most common in recent past. The three approved inhibitors for the treatment
of penile erectile dysfunction (ED) sildenafil citrate, tadalafil and vardenafil
hydrochloride have many documented side effects and are required to be used
under medical supervision. 3
Around 60–70% cases of ED occur in patients
with hypertension and ischemic heart disease, and unfortunately PDE-5 in-
hibitors show negative pharmacodynamic interactions with the drugs indi-
cated for these diseases, e.g. nitroglycerine, doxazosin and terazosin. 4 Hence
these ED drugs are not advised for such patients. Unfortunately, those using
herbal formulations may be at risk, if there is clandestine adulteration with
synthetic PDE-5 inhibitors. In Ayurvedic Materia Medica (AMM), the men-
tion of multi-ingredient formulation has been made as aphrodisiac medication
Garlic-potential substitute to synthetic aphrodisiacs for erectile dysfunction
Parveen Bansal 1*, Vikas Gupta2, M.V.Acharya 3, Harinder Kaur 4, Renu Bansal5, Savita Sharma 6
1 Department of Biochemistry, PGIMER, Chandigarh, India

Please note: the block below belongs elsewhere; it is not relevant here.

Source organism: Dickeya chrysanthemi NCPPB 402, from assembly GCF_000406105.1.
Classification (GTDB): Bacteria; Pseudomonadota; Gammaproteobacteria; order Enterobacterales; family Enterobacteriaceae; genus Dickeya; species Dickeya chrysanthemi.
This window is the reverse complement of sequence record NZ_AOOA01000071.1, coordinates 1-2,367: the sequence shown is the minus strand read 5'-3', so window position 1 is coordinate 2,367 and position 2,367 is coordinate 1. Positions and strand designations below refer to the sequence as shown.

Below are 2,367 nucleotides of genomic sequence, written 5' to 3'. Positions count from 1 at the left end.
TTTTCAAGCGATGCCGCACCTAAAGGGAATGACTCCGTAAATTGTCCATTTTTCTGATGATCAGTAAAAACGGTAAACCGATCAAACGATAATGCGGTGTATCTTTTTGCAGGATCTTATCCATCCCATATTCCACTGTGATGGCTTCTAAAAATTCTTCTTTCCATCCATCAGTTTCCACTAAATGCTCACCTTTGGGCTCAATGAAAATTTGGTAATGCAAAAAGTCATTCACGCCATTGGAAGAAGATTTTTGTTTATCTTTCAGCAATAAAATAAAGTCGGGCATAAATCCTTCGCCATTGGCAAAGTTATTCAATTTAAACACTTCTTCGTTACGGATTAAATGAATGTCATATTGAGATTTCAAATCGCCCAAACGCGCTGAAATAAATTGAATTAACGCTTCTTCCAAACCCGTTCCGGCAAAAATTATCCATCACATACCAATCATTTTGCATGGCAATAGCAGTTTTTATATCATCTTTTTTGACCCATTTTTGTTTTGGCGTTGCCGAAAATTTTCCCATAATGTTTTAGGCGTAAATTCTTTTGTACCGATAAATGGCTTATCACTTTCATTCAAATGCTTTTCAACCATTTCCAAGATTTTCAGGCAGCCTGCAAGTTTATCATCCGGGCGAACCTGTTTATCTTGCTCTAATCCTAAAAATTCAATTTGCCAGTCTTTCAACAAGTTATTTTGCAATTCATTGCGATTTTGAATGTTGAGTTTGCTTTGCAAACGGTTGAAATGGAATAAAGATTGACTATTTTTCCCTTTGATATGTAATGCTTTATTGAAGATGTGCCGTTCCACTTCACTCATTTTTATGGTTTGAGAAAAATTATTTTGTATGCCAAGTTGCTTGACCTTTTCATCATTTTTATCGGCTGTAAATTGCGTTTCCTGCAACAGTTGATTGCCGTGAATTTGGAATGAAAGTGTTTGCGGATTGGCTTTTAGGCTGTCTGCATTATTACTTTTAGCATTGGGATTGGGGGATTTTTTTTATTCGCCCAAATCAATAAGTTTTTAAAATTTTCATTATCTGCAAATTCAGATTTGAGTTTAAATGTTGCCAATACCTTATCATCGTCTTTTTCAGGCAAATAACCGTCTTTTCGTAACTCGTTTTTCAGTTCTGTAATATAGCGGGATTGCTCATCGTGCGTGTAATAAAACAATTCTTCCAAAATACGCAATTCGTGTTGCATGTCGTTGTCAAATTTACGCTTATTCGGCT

2University Centre of Excellence in Research, BFUHS, Faridkot, India
3 National Research Institute of Ayurveda Drug Development, Bhuvaneshwar. Orrisa, India.
4 Department of Biochemistry, Dental College, Sunam (Pb), India
5Department of Microbiology, Govt. Medical College, Faridkot, India
6 Regional Research Institute, Nagpur, India
Received on: 15-06-2010; Revised on: 18-08-2010; Accepted on:13-09-2010
The aim of this compilation is to put the pros and cons of market preparation as well as garlic for use in erectile dysfunction at a single platform and make the
researchers as well as the end users aware about hidden potentials and health benefits of garlic. Results have been obtained using comparative study of few parameters
indicated in table.1 and indicate that garlic can be good substitute for certain nitric oxide based market preparations for use in erectile dysfunction. Garlic can prove
to be an economical, safe, easily available, substitute to market preparations and unstandardised adulterated herbal formulations. Further research work in the
direction of standardization, therapeutic level determination and pharmacological studies on an odorless garlic based preparation may lead to a better formulation.
Key words: Garlic, erectile dysfunction, aphrodisiacs, substitute
of garlic use would qualify it as a folk medicine or as an alternative or comple-
mentary medicine. Garlic is mentioned in the Bible and the Talmud. Even fifth
century Sanskrit medical documents found in India mention garlic as treat-
ment for a variety of diseases. In many cultures, garlic was administered to